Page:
(Chart from of Variation in Marketplace Enrollment Rates in 2015 by State and Income, October 2015, by the Robert Wood Johnson Foundation and the Urban Institute.)
Despite ObamaCare requiring everyone to have coverage and fining them if they don't, despite the subsidies, and despite the exchanges being the only place you can shop for individual plans, lots of people are just sitting it out. The most obvious reason seems to be that, unless you're really quite poor, ObamaCare just doesn't offer that great a financial deal.
The subsidies operate on a sliding scale. If you're at 350 percent of the FPL, you're still getting help, but way less than if you were at 150 percent. It's the same for the subsidies aimed at helping people with cost-sharing, which cut off at 250 percent of the FPL. That's also a big deal, since deductibles in health coverage plans are rising fast. Put it all together, and ObamaCare provides a lot of help to the bottom 20 percent of earners, according to a Brookings analysis. For everyone else, the effects of the law actually slightly reduce their income.
(Graph courtesy of Brookings.)
Needless to say, if you only make more money than 20 percent of Americans, you're hardly well-off. Even for a family of four making $60,300 a year (253 percent of the FPL), Laszewski calculated that they would still be forking over almost $5,000 a year for health care, even accounting for subsidies. That's a deal they'd probably go for if they're dealing with illness. But if they're healthy? Probably not.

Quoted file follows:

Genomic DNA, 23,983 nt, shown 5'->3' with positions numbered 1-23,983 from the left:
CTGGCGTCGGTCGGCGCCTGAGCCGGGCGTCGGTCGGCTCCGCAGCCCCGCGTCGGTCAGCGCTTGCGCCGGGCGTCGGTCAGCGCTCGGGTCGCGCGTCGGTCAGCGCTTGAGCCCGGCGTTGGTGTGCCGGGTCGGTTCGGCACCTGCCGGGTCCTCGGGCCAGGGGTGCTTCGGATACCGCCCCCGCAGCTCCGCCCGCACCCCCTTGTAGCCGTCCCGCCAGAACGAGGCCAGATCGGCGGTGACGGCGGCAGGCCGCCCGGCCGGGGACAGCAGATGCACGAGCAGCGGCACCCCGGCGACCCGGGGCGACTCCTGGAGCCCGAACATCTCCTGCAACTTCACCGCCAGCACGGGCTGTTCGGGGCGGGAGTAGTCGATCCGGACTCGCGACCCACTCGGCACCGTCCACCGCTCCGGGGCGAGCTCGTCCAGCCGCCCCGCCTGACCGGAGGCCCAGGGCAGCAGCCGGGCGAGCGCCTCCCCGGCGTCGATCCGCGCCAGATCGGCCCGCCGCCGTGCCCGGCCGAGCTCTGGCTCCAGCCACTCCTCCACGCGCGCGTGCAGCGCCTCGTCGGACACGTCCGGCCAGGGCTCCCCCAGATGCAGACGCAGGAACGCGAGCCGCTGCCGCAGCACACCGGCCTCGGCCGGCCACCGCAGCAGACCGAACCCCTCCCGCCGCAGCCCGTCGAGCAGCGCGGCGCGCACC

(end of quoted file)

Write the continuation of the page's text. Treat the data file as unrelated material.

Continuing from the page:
There are essentially two ways to solve this.
The route preferred by ObamaCare's opponents is to make plans cheaper. ObamaCare requires all insurance plans to offer a collection of mandatory benefits, and slimming down or eliminating those requirements would probably help reduce premiums. You could arguably cut other regulations, like the limits on how much insurers can charge older people in premiums. But all this overlooks the rather crucial point that UnitedHealthcare is spending more than it makes on the exchange plans because people are using the care for which they have coverage. Allowing plans to offer less comprehensive coverage, so people can buy those plans with money they have, amounts to denying people care they would otherwise have used. No, you're not denying it to them by government fiat; you're just having the price signals in the market do the work for you.
Bending the long-term trends in health care costs downward by creating a more rational marketplace in health insurance is certainly a respectable goal. But it's a decades-long project. For now, the price of health care is the price of health care. And if we want everyone to be able to access that care, we're going to have to fork over the money.
If we had a single-payer system, we'd just have the government pay directly. As it is, we're trying to use private insurers to cover everyone who doesn't already have insurance through their job or through Medicaid or whatnot. And that means subsidizing healthy people to buy plans, so insurers' finances remain sustainable as they take on more poor and sick people. The only other option is just to let a good deal of sick and poor people go without coverage or care.
All of which leads to a conclusion that very few people in the Democratic Party or the Republican Party want to own up to: As they stand, ObamaCare's subsidies are grossly inadequate. They need to be increased, and they need to be increased drastically.